Rituals and habits are hot topics in productivity circles these days, for good reason.
What you do as you manage your daily life matters a great deal. A simple choice to grab a piece of fruit with your coffee in the morning turns you into a person who eats a healthy breakfast. If you get up and write five pages every weekday morning, you will have a manuscript in a few months.
But that last description of frequency—"every weekday morning"—contains an insight that suggests there’s a problem with how we sometimes think about time. Even people with so-called "daily" rituals don’t always do the same things on weekends. They do these rituals Monday through Friday, and as I study people’s schedules, I find many veer from the usual routines on Fridays, too. These so-called "daily" habits actually happen only four to five times a week.
Why does that matter? This insight is good news for those of us whose days can’t always look the same, but who still want to build sources of joy or meaning into our lives. We live in weeks, not days. Rather than succumbing to the "24-hour trap"—the belief that something has to happen daily on weekdays in order to be part of our lives—we can look at all seven days, and find space for things more often than not.
Take exercise for example: Many people would like to exercise more. But then they tell themselves "I’m not the kind of person who can just leave for an hour at lunch each day to go work out." Or "I just can’t stomach getting up at 5:30 a.m. every morning to exercise."
This is the 24-hour trap. But if you can’t leave at lunch every day, here’s a different idea. Just one day a week, pack a lunch and comfortable shoes and go for a walk during the time you’d normally hit the deli. Then, one morning per week—just one!—wake up early and use the treadmill gathering dust in your basement. Add in a run around the fields where your kid plays soccer on Saturday, and maybe another run sometime Sunday evening while the rest of the family is watching TV and suddenly you’re exercising four times per week.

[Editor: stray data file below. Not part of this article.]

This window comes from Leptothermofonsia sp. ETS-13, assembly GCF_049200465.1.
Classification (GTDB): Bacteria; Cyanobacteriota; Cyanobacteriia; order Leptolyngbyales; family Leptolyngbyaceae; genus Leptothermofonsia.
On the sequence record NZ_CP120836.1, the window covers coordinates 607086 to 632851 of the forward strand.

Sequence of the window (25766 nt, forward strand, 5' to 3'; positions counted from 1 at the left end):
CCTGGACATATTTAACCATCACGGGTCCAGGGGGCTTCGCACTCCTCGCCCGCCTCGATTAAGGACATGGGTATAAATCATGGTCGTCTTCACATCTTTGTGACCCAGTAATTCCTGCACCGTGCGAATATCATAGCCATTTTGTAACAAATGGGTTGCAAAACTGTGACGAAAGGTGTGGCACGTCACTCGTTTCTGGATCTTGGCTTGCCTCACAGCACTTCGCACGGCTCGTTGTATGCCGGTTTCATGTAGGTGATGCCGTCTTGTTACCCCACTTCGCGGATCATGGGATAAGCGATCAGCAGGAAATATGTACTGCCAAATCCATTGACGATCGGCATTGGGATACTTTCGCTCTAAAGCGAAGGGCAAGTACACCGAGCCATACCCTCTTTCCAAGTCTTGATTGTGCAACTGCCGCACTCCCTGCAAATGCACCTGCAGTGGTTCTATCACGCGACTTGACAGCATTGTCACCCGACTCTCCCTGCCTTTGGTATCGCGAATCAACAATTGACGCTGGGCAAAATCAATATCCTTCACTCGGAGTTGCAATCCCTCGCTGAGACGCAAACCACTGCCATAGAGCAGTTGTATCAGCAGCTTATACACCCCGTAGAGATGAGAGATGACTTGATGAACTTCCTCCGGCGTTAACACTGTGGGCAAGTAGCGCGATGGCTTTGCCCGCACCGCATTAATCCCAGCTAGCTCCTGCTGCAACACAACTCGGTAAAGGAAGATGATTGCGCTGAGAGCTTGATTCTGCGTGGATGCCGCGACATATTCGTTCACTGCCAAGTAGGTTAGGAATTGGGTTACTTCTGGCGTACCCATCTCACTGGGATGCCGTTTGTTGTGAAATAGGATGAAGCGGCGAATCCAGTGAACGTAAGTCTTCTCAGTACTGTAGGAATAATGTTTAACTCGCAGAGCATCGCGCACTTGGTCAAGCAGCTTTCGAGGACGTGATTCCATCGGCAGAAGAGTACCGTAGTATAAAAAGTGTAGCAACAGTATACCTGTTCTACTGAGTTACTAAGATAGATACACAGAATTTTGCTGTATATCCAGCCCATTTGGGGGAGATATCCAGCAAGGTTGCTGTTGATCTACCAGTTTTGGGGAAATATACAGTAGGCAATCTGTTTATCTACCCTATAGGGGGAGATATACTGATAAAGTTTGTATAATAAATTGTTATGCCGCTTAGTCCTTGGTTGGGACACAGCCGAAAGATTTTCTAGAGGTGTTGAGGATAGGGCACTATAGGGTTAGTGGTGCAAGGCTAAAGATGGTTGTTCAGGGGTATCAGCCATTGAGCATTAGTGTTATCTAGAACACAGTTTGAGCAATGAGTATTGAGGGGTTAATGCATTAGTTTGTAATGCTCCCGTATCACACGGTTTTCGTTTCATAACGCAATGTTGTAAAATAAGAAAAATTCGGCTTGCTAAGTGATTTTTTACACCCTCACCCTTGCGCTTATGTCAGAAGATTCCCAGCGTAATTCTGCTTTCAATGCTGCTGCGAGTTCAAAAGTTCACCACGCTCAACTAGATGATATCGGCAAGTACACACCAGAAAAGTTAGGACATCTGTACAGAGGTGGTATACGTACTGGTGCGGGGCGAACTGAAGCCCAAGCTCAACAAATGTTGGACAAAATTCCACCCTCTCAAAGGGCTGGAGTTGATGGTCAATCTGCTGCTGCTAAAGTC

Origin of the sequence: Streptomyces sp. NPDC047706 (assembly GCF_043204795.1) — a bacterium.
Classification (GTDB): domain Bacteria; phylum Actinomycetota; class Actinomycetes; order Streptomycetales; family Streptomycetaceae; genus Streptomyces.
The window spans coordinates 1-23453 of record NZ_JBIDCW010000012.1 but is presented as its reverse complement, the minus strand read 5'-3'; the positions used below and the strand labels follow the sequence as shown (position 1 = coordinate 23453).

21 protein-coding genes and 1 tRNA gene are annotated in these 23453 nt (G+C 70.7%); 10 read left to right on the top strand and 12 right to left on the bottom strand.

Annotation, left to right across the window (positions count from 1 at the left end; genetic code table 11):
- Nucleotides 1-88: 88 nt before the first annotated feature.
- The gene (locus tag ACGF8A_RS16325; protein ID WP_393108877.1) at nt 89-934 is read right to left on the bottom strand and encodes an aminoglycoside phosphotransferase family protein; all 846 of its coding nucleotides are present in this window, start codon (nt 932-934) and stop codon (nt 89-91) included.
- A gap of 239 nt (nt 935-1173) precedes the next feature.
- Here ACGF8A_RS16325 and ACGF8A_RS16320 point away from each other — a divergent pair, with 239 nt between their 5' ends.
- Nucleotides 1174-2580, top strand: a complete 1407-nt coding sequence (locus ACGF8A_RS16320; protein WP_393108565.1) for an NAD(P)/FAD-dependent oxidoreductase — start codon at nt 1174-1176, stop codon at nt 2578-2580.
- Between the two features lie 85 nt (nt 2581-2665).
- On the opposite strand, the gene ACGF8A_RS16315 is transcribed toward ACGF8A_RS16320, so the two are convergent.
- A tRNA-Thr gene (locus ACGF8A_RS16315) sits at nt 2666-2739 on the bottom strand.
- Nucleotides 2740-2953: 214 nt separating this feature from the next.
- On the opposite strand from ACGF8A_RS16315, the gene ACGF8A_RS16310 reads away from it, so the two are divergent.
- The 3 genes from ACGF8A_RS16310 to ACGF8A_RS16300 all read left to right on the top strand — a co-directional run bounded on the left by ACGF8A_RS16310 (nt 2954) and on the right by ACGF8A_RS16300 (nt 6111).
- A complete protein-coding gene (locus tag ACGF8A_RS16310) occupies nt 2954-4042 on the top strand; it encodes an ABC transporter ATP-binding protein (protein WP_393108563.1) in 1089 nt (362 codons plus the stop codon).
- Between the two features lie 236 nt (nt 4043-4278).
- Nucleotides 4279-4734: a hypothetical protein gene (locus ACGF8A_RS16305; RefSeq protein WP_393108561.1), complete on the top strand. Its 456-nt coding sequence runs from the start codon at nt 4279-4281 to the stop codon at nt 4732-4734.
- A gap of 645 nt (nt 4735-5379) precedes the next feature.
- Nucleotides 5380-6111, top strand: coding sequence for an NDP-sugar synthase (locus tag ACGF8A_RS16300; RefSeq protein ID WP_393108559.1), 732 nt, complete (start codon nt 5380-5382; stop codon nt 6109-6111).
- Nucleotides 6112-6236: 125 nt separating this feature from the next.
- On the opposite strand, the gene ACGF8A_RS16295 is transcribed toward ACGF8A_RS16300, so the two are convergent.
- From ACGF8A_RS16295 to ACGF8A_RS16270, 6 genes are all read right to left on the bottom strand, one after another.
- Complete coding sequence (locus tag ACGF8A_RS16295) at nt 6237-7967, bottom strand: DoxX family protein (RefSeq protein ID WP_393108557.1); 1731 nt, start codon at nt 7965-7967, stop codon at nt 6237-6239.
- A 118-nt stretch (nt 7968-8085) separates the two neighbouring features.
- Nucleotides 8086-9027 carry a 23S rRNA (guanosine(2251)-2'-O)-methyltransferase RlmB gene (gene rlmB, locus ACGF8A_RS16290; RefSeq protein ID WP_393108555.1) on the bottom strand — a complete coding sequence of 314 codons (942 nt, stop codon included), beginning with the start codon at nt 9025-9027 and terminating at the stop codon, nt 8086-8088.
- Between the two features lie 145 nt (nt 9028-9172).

It’s not the same time Monday through Thursday, but it doesn’t have to be. Accumulated minutes still matter.
I’ve been trying to adopt the same philosophy when it comes to writing fiction. I’m never going to be Anthony Trollope, working on my novel for three hours each morning. But I block off 5:30-8:30 p.m. one night per week, and another hour some afternoon, and in those four hours I can crank out the 2,000 words per week I need to write to stay on track.
Daily rituals are great, but they are not the only way to make things happen. By being creative and looking at all 168 hours in a week, we can often find space for more things than we think. The 24-hour trap limits possibilities. Looking at 168 hours opens things up.